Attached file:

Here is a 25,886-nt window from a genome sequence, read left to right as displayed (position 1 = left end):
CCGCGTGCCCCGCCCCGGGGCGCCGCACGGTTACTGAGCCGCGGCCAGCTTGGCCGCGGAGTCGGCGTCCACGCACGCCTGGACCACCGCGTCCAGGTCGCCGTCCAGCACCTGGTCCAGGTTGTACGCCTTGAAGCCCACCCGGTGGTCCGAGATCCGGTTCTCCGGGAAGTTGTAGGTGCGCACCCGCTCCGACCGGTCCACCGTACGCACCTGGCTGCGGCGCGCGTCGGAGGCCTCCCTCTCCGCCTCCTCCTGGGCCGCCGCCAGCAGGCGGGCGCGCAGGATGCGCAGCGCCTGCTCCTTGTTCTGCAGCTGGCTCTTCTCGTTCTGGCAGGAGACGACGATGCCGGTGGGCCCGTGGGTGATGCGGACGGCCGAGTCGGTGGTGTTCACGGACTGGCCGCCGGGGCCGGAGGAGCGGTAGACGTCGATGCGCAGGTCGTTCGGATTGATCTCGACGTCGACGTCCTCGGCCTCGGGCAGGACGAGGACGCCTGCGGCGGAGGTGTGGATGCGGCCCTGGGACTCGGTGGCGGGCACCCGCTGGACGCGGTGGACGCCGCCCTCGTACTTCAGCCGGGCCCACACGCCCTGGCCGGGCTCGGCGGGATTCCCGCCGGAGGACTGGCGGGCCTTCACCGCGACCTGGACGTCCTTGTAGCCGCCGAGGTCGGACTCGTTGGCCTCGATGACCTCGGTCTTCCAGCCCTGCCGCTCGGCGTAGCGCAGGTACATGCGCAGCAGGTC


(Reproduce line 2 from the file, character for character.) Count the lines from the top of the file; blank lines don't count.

CCGCGTGCCCCGCCCCGGGGCGCCGCACGGTTACTGAGCCGCGGCCAGCTTGGCCGCGGAGTCGGCGTCCACGCACGCCTGGACCACCGCGTCCAGGTCGCCGTCCAGCACCTGGTCCAGGTTGTACGCCTTGAAGCCCACCCGGTGGTCCGAGATCCGGTTCTCCGGGAAGTTGTAGGTGCGCACCCGCTCCGACCGGTCCACCGTACGCACCTGGCTGCGGCGCGCGTCGGAGGCCTCCCTCTCCGCCTCCTCCTGGGCCGCCGCCAGCAGGCGGGCGCGCAGGATGCGCAGCGCCTGCTCCTTGTTCTGCAGCTGGCTCTTCTCGTTCTGGCAGGAGACGACGATGCCGGTGGGCCCGTGGGTGATGCGGACGGCCGAGTCGGTGGTGTTCACGGACTGGCCGCCGGGGCCGGAGGAGCGGTAGACGTCGATGCGCAGGTCGTTCGGATTGATCTCGACGTCGACGTCCTCGGCCTCGGGCAGGACGAGGACGCCTGCGGCGGAGGTGTGGATGCGGCCCTGGGACTCGGTGGCGGGCACCCGCTGGACGCGGTGGACGCCGCCCTCGTACTTCAGCCGGGCCCACACGCCCTGGCCGGGCTCGGCGGGATTCCCGCCGGAGGACTGGCGGGCCTTCACCGCGACCTGGACGTCCTTGTAGCCGCCGAGGTCGGACTCGTTGGCCTCGATGACCTCGGTCTTCCAGCCCTGCCGCTCGGCGTAGCGCAGGTACATGCGCAGCAGGTC